“Hold your children a little tighter and love your family a little harder. You never know when you won’t be able to anymore.” Those were the words spoken in January 2019 by the mother of five-year-old Alexys Brown, who became trapped and died in a lift at their home in Weymouth in August 2015.
The case brought against Synergy Housing Limited (a housing association and part of the Aster Group) and Orona Limited (a lift maintenance company) brings home the importance of monitoring the work of specialist contractors. A failure to do so can have devastating consequences.
In brief, the facts of the case were that, due to a disability suffered by one of their other children, Matthew and Lorraine Brown were allocated a house in Weymouth which was equipped with a lift. The property was owned by Synergy. The lift should have been the subject of regular inspections: proactive servicing and reactive maintenance, work which Synergy had contracted to Orona, and “thorough examinations” (spot checks), which Synergy’s insurance company was to carry out.
The key failings identified in this case were the failure of systems of both companies in relation to this lift. Synergy did not keep on top of the maintenance schedule and there was even confusion for a period as to whether the lift was even still at the property. The result was that the lift was not inspected at all between December 2013 and May 2015.
In May 2015, Orona did inspect the lift. Its engineer noted that the vision panel in the lift door was smashed. Orona failed, however, to either act upon that information itself or to communicate it to Synergy. The failure of that vision panel ultimately resulted in the fatal incident three months later.
The judge, on sentencing the companies, noted that “No one should ever lose sight of the fact that this was industrial machinery operating in a domestic setting with young children present. That should have resulted in the most careful assessment of safety measures and controls at all times.”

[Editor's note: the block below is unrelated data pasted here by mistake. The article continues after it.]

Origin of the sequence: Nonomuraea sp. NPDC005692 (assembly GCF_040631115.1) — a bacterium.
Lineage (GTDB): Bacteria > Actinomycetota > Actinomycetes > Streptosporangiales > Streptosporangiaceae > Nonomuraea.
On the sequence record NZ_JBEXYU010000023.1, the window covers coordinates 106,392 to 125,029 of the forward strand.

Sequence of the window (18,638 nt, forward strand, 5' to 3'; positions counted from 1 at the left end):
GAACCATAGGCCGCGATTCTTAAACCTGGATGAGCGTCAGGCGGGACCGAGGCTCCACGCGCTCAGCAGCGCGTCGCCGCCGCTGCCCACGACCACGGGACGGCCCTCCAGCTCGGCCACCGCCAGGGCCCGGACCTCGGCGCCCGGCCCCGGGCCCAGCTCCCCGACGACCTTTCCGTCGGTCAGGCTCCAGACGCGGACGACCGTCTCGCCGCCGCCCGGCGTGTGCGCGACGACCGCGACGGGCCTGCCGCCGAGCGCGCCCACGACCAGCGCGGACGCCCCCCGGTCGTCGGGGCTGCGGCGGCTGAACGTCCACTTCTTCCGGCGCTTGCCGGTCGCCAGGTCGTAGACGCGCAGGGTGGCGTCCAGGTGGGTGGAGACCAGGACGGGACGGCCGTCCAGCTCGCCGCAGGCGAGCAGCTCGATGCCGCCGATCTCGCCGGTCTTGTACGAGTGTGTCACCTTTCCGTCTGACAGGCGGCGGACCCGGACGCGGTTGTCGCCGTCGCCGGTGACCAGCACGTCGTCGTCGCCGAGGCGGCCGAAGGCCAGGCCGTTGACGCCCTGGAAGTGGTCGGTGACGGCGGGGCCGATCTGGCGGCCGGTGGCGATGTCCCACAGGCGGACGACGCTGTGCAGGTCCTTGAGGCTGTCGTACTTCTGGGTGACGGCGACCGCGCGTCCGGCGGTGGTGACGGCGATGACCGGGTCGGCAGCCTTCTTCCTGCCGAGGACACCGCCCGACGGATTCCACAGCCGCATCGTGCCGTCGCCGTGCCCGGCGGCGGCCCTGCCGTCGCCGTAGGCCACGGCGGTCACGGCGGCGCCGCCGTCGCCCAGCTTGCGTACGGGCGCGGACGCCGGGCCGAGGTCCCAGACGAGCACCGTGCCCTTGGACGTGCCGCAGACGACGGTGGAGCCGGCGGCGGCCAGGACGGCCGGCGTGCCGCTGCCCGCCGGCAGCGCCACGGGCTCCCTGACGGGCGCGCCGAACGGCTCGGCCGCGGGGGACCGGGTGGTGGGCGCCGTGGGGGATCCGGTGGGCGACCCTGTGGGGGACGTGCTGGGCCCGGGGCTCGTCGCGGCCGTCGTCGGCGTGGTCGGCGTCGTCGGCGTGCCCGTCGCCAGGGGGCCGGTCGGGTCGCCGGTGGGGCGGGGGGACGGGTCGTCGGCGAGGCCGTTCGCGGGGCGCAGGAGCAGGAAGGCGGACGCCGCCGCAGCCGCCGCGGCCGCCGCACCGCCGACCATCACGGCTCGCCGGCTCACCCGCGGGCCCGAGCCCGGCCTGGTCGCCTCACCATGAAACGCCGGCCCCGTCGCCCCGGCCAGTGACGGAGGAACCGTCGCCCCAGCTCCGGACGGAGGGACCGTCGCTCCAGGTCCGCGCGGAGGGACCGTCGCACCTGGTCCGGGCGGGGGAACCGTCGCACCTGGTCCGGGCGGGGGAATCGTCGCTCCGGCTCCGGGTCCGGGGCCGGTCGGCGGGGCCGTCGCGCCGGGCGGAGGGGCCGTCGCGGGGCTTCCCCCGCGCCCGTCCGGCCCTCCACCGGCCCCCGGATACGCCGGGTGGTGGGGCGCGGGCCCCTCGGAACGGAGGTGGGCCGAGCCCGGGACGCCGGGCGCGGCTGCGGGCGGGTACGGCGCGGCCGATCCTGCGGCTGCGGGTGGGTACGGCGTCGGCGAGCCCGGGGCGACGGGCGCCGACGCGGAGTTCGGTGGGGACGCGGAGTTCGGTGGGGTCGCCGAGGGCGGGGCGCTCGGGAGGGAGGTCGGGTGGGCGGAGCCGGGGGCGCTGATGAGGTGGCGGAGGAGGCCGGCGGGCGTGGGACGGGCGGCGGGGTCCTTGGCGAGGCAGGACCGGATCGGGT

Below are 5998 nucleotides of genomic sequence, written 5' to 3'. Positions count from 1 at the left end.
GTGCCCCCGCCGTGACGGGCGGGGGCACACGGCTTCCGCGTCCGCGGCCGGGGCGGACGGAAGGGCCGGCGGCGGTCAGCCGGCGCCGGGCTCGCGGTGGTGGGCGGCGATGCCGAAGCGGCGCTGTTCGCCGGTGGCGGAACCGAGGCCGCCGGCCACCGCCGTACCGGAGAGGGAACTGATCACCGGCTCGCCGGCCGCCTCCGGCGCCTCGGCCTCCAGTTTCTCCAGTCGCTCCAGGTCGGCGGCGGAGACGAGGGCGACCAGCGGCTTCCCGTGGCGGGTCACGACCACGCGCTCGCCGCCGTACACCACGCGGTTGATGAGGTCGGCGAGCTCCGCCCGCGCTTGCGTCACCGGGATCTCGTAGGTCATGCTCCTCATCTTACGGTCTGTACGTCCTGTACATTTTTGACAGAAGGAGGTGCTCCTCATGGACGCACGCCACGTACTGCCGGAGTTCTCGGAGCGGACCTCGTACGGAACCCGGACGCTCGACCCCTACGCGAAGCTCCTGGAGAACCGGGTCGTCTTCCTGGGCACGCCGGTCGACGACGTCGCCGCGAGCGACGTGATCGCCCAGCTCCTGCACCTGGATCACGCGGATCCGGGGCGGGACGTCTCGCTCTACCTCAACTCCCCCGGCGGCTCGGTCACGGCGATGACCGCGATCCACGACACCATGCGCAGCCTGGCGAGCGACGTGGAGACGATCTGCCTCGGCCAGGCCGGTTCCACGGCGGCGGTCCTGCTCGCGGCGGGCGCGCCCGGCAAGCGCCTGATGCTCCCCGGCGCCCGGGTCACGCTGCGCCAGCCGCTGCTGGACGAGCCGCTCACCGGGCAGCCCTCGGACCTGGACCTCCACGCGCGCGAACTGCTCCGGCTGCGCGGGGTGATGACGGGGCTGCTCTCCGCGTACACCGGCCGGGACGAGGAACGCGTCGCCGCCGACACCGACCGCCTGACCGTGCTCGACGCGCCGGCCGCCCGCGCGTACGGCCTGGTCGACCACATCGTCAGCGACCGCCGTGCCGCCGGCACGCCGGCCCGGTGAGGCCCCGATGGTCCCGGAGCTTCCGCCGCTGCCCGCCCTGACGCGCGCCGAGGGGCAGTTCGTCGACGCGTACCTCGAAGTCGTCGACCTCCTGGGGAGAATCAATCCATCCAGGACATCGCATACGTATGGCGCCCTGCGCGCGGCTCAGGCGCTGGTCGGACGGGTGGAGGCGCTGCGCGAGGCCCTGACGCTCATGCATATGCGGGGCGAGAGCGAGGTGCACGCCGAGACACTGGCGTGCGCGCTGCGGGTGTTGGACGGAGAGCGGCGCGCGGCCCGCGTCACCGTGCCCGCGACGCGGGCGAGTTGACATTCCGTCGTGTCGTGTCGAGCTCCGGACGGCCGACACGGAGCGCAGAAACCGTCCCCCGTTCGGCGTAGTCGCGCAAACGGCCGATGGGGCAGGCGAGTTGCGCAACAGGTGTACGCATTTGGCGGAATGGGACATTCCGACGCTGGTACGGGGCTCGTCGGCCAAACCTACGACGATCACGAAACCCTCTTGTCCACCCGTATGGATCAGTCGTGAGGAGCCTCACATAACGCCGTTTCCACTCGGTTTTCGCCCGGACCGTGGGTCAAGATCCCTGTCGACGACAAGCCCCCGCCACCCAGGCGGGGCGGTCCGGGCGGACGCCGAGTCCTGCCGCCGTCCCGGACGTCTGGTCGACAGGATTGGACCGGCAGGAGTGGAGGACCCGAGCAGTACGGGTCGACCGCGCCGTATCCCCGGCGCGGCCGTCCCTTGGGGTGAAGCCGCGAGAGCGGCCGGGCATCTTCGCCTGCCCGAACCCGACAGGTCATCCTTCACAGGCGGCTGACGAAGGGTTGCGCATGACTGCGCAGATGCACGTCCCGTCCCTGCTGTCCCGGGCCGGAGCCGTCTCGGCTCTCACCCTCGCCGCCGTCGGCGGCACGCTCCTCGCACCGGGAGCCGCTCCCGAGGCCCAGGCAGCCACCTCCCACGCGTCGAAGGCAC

Fatal consequences of failures in paperwork
No doubt, Synergy had the best of intentions when appointing Orona to undertake specialist lift maintenance work, which it did not have the expertise to do itself. What this case highlights, however, is that that is not enough.
Synergy’s systems were not robust enough to ensure that the checks which should have been carried out were, in fact, being done and, when they were, that it was being told of the outcome. Orona’s systems failed to identify that it was not servicing the lift as often as it should, or communicating, in one critical instance, its findings.
The ability to keep on top of a schedule or paper trail does not require specialist knowledge or expertise. This notion is not limited to the monitoring of lift maintenance in tenanted properties. In today’s world, we have any number of serious pieces of machinery operating in places in which all manner of people, including vulnerable groups, may be exposed to the consequences of them going wrong.
On 15 January 2019, the judge sentenced the companies, finding that they were wholly responsible for Alexys’ death. He fined Synergy £1 million and Orona £533,000. The difference between the fines was principally attributable to the difference in size of the companies, rather than any difference in their culpability.
No fine imposed by the criminal courts can reflect the loss to her family of Alexys Brown. This lesson, about shortcomings in administration, should not have been theirs to learn.